Inc., 238 F.3d 363, 368 (5th Cir. 2001); see, e.g., SHS Inv. v. Nationwide Mut. Ins. Co., 798 F. Supp.
2d 811, 815 (S.D. Tex. 2011); Patel v. Holiday Hosp. Franchising, Inc., 172 F. Supp. 2d 821, 825
(N.D. Tex. 2001); Frith v. Guardian Life Ins. Co. of Am., 9 F. Supp. 2d 734, 742 (S.D. Tex. 1998).
However, Giovinale does not plead any facts outside of her conclusory allegation that Chase
acted in concert with the alleged forger, and therefore she does not establish the circumstances of
the fraud with any particularity. With the exception of the warranty claim that was already addressed
by the court, Giovinale does not specify other facts which allege a “false, misleading, or deceptive
act” committed by Chase, let alone any details sufficient to meet the pleading standard required for
claims of fraud. Therefore, Chase’s motion to dismiss Giovinale’s remaining DTPA claims is
Because the court finds that Giovinale does not state a claim for any of these causes of action,
it does not need to address Chase’s argument that Giovinale’s breach of warranty, breach of contract,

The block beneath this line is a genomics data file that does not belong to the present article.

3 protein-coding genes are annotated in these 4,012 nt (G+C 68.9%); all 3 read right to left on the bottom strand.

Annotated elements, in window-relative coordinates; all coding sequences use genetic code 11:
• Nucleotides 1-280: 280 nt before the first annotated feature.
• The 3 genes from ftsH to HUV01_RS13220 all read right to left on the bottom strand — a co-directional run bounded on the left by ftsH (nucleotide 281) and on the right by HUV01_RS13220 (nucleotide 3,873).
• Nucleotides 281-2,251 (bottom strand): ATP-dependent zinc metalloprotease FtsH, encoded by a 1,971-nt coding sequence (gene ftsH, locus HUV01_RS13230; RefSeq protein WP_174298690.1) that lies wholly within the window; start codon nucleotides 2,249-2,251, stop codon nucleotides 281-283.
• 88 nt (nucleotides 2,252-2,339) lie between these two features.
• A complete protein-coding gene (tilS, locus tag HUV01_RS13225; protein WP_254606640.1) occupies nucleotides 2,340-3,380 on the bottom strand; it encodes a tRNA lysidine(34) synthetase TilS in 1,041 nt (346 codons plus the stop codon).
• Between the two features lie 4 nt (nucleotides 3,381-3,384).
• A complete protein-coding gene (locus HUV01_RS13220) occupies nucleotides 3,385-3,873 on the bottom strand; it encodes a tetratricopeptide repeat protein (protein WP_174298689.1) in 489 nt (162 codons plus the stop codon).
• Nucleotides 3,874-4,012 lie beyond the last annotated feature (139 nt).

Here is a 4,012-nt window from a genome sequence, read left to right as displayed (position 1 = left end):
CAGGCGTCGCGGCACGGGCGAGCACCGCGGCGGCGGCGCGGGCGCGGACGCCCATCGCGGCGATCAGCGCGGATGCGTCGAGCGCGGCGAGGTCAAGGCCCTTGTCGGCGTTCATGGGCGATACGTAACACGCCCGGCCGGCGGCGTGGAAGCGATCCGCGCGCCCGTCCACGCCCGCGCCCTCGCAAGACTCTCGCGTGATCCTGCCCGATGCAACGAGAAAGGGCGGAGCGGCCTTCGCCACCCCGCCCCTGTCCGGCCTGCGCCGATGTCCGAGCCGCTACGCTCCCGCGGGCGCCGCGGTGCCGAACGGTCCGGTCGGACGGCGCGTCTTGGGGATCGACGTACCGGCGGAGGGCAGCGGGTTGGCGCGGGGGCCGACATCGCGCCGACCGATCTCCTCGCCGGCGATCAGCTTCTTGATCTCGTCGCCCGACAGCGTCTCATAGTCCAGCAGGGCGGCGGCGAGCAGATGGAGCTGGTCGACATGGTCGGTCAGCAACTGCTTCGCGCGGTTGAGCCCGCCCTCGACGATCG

and DTPA claims may also be pre-empted by her claim under section 3.420. Tex. Bus. & Com.
Code Ann. § 1.103 (“[W]hile principles of common law and equity may supplement
provisions . . . they may not be used to supplant its provisions, or the purposes and policies those
provisions reflect”); Dkt. 7 at 6–8. The court observes that even if Giovinale’s claims had survived,
her recovery may be limited by Chase’s preemption arguments, because “[a] common law theory of
recovery that allows a plaintiff to exceed the maximum amount of liability as stated in section 3.420
AMX Enterprises, Inc. v. Bank One, N.A., 196 S.W.3d 202, 207 (Tex.
App.—Houston [1st Dist] 2006, pet. denied); see also Southwest Bank v. Information Support
Concepts, Inc., 149 S.W.3d 104, 111 (Tex. 2004).
IV. LEAVE TO AMEND
Finally, Giovinale requests leave to amend her complaint. Dkt. 11 at 3. Rule15(a)(2) allows
a party to “amend its pleading only with the opposing party’s written consent or the court’s leave.”
Fed. R. Civ. P. 15(a)(2). The Fifth Circuit has held that leave to amend should be granted liberally
unless the party has acted in bad faith or if granting leave to amend would cause prejudice. Jebaco,